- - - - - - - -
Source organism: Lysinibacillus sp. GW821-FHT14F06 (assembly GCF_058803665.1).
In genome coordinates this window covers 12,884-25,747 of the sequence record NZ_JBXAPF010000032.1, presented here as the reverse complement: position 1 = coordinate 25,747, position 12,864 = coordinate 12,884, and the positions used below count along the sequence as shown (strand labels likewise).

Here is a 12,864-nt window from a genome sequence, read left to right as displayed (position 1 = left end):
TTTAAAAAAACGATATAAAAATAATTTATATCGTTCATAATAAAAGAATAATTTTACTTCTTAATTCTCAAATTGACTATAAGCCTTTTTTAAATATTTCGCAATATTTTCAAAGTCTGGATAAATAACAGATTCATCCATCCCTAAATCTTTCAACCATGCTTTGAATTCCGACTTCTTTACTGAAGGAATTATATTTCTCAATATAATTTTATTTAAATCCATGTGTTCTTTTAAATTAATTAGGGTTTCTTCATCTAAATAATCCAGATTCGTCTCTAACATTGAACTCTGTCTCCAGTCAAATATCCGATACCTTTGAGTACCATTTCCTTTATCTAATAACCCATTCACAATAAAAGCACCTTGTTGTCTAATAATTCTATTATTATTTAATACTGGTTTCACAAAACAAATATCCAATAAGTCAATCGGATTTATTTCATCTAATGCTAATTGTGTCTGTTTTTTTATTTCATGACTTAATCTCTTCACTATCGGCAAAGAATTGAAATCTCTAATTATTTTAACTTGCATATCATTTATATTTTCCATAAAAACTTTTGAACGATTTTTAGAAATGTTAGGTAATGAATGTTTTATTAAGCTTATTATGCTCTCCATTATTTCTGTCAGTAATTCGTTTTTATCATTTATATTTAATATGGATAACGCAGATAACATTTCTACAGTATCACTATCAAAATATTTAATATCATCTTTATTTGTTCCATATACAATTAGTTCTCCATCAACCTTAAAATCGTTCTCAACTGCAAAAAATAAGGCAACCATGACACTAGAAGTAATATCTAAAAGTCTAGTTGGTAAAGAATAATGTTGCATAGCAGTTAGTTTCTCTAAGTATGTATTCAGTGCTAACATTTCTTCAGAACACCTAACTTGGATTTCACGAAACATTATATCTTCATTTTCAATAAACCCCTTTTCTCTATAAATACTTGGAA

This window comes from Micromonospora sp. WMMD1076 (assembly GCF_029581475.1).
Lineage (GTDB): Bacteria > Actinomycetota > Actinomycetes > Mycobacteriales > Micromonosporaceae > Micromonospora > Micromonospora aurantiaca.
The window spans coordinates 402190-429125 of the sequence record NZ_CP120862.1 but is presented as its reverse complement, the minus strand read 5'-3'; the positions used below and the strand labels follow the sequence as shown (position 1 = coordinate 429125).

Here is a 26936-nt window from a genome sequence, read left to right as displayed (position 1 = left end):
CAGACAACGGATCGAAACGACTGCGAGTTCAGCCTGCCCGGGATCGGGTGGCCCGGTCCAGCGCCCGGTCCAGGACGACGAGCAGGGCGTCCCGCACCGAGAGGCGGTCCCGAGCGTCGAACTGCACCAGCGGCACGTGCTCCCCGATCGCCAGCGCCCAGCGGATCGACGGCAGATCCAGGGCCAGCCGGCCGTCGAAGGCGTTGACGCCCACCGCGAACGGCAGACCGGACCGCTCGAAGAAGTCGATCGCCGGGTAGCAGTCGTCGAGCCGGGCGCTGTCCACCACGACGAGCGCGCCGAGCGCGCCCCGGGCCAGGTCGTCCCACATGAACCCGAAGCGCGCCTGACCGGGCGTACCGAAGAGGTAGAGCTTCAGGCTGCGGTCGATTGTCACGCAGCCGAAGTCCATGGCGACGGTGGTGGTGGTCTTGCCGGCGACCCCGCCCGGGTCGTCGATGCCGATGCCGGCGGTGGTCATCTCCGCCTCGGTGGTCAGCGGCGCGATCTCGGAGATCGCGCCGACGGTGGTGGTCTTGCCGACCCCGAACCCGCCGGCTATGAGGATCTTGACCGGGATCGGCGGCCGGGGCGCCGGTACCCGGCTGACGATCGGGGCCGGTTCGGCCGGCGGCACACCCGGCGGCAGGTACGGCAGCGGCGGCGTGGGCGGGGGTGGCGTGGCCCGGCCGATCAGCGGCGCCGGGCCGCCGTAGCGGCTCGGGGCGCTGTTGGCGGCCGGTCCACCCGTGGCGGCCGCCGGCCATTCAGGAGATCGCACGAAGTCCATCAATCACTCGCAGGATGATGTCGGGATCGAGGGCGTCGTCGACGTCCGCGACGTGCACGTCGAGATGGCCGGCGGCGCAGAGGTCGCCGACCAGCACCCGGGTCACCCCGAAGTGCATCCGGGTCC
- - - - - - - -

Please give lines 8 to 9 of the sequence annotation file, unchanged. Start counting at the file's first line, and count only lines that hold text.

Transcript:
Here is a 26936-nt window from a genome sequence, read left to right as displayed (position 1 = left end):
CAGACAACGGATCGAAACGACTGCGAGTTCAGCCTGCCCGGGATCGGGTGGCCCGGTCCAGCGCCCGGTCCAGGACGACGAGCAGGGCGTCCCGCACCGAGAGGCGGTCCCGAGCGTCGAACTGCACCAGCGGCACGTGCTCCCCGATCGCCAGCGCCCAGCGGATCGACGGCAGATCCAGGGCCAGCCGGCCGTCGAAGGCGTTGACGCCCACCGCGAACGGCAGACCGGACCGCTCGAAGAAGTCGATCGCCGGGTAGCAGTCGTCGAGCCGGGCGCTGTCCACCACGACGAGCGCGCCGAGCGCGCCCCGGGCCAGGTCGTCCCACATGAACCCGAAGCGCGCCTGACCGGGCGTACCGAAGAGGTAGAGCTTCAGGCTGCGGTCGATTGTCACGCAGCCGAAGTCCATGGCGACGGTGGTGGTGGTCTTGCCGGCGACCCCGCCCGGGTCGTCGATGCCGATGCCGGCGGTGGTCATCTCCGCCTCGGTGGTCAGCGGCGCGATCTCGGAGATCGCGCCGACGGTGGTGGTCTTGCCGACCCCGAACCCGCCGGCTATGAGGATCTTGACCGGGATCGGCGGCCGGGGCGCCGGTACCCGGCTGACGATCGGGGCCGGTTCGGCCGGCGGCACACCCGGCGGCAGGTACGGCAGCGGCGGCGTGGGCGGGGGTGGCGTGGCCCGGCCGATCAGCGGCGCCGGGCCGCCGTAGCGGCTCGGGGCGCTGTTGGCGGCCGGTCCACCCGTGGCGGCCGCCGGCCATTCAGGAGATCGCACGAAGTCCATCAATCACTCGCAGGATGATGTCGGGATCGAGGGCGTCGTCGACGTCCGCGACGTGCACGTCGAGATGGCCGGCGGCGCAGAGGTCGCCGACCAGCACCCGGGTCACCCCGAAGTGCATCCGGGTCC